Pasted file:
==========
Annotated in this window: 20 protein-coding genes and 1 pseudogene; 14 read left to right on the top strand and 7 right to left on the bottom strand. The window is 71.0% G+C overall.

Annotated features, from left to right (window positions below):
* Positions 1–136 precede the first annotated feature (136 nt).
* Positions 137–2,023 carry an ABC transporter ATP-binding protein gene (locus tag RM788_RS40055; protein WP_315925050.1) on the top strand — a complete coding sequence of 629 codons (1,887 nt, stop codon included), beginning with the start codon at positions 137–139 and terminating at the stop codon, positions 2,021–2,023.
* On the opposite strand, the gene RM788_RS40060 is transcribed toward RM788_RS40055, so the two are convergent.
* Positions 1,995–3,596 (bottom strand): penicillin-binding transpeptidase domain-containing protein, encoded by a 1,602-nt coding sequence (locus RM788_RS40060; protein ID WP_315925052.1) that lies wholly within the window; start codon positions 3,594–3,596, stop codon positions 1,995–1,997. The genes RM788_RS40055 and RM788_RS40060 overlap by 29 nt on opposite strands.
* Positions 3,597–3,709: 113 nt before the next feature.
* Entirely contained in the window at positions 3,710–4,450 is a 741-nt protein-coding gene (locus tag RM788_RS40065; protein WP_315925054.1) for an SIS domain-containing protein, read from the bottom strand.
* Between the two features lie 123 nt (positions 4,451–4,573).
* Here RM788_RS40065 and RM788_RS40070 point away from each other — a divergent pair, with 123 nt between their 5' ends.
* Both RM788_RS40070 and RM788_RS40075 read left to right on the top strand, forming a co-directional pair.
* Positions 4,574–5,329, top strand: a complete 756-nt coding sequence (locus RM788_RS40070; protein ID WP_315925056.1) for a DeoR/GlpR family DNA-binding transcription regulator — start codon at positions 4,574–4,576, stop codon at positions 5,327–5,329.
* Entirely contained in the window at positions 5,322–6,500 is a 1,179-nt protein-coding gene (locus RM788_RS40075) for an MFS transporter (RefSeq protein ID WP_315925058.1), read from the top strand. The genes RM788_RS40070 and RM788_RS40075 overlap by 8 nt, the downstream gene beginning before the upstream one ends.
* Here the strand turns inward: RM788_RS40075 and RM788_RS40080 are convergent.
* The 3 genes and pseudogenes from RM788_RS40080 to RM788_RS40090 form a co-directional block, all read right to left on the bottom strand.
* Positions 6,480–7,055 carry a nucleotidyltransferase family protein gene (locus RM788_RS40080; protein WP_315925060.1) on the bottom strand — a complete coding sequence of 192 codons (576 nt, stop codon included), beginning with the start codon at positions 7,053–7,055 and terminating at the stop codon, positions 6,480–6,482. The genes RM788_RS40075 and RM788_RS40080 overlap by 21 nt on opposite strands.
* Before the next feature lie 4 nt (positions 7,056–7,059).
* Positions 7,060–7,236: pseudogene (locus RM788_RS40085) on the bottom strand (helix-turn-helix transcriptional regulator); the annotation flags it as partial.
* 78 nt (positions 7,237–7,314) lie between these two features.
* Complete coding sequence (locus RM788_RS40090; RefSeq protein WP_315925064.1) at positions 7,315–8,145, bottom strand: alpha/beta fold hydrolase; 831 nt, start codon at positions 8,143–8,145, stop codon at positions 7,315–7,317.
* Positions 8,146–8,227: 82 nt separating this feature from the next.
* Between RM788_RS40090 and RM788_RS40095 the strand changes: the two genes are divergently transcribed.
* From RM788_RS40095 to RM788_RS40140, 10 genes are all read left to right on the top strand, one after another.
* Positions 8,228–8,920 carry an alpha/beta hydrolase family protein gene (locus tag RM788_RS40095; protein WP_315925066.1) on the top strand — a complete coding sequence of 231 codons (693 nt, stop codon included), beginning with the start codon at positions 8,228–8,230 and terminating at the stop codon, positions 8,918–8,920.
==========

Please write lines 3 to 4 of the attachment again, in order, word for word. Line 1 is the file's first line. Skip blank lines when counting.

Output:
* Positions 1–136 precede the first annotated feature (136 nt).
* Positions 137–2,023 carry an ABC transporter ATP-binding protein gene (locus tag RM788_RS40055; protein WP_315925050.1) on the top strand — a complete coding sequence of 629 codons (1,887 nt, stop codon included), beginning with the start codon at positions 137–139 and terminating at the stop codon, positions 2,021–2,023.